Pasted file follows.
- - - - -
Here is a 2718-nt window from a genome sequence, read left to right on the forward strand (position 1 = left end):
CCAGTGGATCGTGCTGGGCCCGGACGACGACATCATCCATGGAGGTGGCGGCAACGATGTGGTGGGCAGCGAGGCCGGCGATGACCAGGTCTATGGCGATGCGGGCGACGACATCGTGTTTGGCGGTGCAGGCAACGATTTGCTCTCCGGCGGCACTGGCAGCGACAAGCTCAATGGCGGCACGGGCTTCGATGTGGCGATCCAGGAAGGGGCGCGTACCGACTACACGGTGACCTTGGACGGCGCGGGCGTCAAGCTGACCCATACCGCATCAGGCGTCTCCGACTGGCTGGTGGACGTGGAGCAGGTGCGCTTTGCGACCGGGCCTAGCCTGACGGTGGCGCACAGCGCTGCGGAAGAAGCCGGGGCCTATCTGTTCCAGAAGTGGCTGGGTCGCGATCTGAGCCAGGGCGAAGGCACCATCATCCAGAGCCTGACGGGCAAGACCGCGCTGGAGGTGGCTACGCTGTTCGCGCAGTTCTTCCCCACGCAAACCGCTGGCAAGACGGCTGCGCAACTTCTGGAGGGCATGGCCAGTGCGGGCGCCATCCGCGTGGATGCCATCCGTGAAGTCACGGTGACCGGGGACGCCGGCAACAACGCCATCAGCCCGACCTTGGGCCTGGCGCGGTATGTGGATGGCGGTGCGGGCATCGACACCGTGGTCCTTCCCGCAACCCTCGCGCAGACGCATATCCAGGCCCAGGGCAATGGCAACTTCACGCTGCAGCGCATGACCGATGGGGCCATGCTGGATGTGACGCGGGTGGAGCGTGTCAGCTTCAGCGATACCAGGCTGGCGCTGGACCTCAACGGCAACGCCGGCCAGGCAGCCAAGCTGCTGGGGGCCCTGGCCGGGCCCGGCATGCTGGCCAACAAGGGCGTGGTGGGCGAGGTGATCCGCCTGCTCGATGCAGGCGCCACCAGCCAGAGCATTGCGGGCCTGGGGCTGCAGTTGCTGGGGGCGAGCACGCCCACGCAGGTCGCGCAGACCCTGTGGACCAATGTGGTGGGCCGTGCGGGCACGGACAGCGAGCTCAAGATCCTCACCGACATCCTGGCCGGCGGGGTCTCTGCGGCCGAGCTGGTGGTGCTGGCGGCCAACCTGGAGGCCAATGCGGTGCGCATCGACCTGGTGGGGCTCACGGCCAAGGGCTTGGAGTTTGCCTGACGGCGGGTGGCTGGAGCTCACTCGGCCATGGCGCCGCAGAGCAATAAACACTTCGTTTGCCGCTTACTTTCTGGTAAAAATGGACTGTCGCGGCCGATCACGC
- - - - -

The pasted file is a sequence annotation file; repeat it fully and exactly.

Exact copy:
Here is a 2718-nt window from a genome sequence, read left to right on the forward strand (position 1 = left end):
CCAGTGGATCGTGCTGGGCCCGGACGACGACATCATCCATGGAGGTGGCGGCAACGATGTGGTGGGCAGCGAGGCCGGCGATGACCAGGTCTATGGCGATGCGGGCGACGACATCGTGTTTGGCGGTGCAGGCAACGATTTGCTCTCCGGCGGCACTGGCAGCGACAAGCTCAATGGCGGCACGGGCTTCGATGTGGCGATCCAGGAAGGGGCGCGTACCGACTACACGGTGACCTTGGACGGCGCGGGCGTCAAGCTGACCCATACCGCATCAGGCGTCTCCGACTGGCTGGTGGACGTGGAGCAGGTGCGCTTTGCGACCGGGCCTAGCCTGACGGTGGCGCACAGCGCTGCGGAAGAAGCCGGGGCCTATCTGTTCCAGAAGTGGCTGGGTCGCGATCTGAGCCAGGGCGAAGGCACCATCATCCAGAGCCTGACGGGCAAGACCGCGCTGGAGGTGGCTACGCTGTTCGCGCAGTTCTTCCCCACGCAAACCGCTGGCAAGACGGCTGCGCAACTTCTGGAGGGCATGGCCAGTGCGGGCGCCATCCGCGTGGATGCCATCCGTGAAGTCACGGTGACCGGGGACGCCGGCAACAACGCCATCAGCCCGACCTTGGGCCTGGCGCGGTATGTGGATGGCGGTGCGGGCATCGACACCGTGGTCCTTCCCGCAACCCTCGCGCAGACGCATATCCAGGCCCAGGGCAATGGCAACTTCACGCTGCAGCGCATGACCGATGGGGCCATGCTGGATGTGACGCGGGTGGAGCGTGTCAGCTTCAGCGATACCAGGCTGGCGCTGGACCTCAACGGCAACGCCGGCCAGGCAGCCAAGCTGCTGGGGGCCCTGGCCGGGCCCGGCATGCTGGCCAACAAGGGCGTGGTGGGCGAGGTGATCCGCCTGCTCGATGCAGGCGCCACCAGCCAGAGCATTGCGGGCCTGGGGCTGCAGTTGCTGGGGGCGAGCACGCCCACGCAGGTCGCGCAGACCCTGTGGACCAATGTGGTGGGCCGTGCGGGCACGGACAGCGAGCTCAAGATCCTCACCGACATCCTGGCCGGCGGGGTCTCTGCGGCCGAGCTGGTGGTGCTGGCGGCCAACCTGGAGGCCAATGCGGTGCGCATCGACCTGGTGGGGCTCACGGCCAAGGGCTTGGAGTTTGCCTGACGGCGGGTGGCTGGAGCTCACTCGGCCATGGCGCCGCAGAGCAATAAACACTTCGTTTGCCGCTTACTTTCTGGTAAAAATGGACTGTCGCGGCCGATCACGC